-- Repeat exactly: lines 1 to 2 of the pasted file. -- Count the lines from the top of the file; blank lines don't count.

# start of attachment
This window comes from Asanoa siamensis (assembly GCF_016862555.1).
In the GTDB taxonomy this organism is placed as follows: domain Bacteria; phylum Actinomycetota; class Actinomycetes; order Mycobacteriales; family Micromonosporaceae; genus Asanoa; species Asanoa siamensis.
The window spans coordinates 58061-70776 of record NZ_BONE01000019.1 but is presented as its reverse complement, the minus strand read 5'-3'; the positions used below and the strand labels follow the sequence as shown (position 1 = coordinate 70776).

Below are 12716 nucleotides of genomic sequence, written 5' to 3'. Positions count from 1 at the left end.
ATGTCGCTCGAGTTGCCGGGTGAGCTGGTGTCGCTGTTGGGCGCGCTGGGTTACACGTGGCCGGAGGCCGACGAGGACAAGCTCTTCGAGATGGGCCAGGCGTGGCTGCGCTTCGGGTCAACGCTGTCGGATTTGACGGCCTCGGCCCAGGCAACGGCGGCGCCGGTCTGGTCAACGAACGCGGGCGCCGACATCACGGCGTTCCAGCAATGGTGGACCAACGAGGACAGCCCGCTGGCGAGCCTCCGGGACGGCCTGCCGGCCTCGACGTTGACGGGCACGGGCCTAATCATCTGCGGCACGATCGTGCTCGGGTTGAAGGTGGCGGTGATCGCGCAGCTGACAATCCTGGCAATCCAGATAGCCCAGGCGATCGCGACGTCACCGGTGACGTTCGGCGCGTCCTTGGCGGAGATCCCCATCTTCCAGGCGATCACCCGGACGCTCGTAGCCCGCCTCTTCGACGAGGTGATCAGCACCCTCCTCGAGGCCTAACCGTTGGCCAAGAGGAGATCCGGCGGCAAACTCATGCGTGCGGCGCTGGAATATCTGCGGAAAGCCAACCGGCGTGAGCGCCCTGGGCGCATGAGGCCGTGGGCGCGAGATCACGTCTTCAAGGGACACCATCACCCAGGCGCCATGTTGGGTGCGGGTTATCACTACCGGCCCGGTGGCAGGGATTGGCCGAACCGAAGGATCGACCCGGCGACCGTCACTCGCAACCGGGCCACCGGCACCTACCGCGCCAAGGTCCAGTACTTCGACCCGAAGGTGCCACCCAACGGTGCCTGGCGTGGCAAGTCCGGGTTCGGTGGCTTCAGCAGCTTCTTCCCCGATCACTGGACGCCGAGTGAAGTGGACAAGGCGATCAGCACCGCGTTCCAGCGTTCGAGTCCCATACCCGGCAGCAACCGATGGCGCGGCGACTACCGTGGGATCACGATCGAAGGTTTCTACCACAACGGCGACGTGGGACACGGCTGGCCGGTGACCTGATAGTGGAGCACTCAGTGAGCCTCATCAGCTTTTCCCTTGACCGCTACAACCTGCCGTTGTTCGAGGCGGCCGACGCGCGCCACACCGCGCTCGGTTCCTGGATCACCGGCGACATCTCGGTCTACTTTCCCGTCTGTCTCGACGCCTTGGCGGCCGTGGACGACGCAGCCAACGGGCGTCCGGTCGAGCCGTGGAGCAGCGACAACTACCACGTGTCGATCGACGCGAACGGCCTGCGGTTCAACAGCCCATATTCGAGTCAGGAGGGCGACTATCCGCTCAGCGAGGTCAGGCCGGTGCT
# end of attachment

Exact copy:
This window comes from Asanoa siamensis (assembly GCF_016862555.1).
In the GTDB taxonomy this organism is placed as follows: domain Bacteria; phylum Actinomycetota; class Actinomycetes; order Mycobacteriales; family Micromonosporaceae; genus Asanoa; species Asanoa siamensis.